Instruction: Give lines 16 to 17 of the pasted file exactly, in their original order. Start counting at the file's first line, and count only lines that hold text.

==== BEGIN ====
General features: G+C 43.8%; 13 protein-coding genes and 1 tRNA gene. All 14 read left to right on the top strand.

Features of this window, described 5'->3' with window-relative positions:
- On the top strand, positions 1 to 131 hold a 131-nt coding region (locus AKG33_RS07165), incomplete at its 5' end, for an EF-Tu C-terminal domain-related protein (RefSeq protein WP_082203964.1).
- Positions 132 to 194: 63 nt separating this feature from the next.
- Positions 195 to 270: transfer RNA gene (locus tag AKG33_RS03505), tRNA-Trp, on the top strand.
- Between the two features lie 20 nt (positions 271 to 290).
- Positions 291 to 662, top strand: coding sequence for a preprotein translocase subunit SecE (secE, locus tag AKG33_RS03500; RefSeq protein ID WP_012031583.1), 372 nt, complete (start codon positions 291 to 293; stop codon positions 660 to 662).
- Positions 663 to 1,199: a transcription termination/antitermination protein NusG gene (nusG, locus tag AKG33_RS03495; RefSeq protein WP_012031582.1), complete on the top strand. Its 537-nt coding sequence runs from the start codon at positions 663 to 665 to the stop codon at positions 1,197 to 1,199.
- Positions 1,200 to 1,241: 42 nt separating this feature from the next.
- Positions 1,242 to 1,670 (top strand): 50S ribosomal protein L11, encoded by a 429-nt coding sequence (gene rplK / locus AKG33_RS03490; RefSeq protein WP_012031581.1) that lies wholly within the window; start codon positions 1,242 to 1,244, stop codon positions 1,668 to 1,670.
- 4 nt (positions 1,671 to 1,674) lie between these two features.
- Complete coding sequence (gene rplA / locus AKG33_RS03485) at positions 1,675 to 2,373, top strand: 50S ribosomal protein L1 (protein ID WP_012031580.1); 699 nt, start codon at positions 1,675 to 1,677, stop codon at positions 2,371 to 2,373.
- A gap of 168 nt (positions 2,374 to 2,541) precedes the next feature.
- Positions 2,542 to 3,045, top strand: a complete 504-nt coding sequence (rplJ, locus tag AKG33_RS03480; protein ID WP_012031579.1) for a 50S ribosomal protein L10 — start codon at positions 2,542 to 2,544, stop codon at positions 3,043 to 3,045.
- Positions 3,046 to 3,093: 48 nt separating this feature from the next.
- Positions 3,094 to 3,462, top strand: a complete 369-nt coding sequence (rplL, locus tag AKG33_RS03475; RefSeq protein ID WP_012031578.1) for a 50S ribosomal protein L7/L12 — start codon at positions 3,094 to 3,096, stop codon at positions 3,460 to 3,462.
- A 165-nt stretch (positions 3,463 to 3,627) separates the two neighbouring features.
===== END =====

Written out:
- Positions 3,094 to 3,462, top strand: a complete 369-nt coding sequence (rplL, locus tag AKG33_RS03475; RefSeq protein ID WP_012031578.1) for a 50S ribosomal protein L7/L12 — start codon at positions 3,094 to 3,096, stop codon at positions 3,460 to 3,462.
- A 165-nt stretch (positions 3,463 to 3,627) separates the two neighbouring features.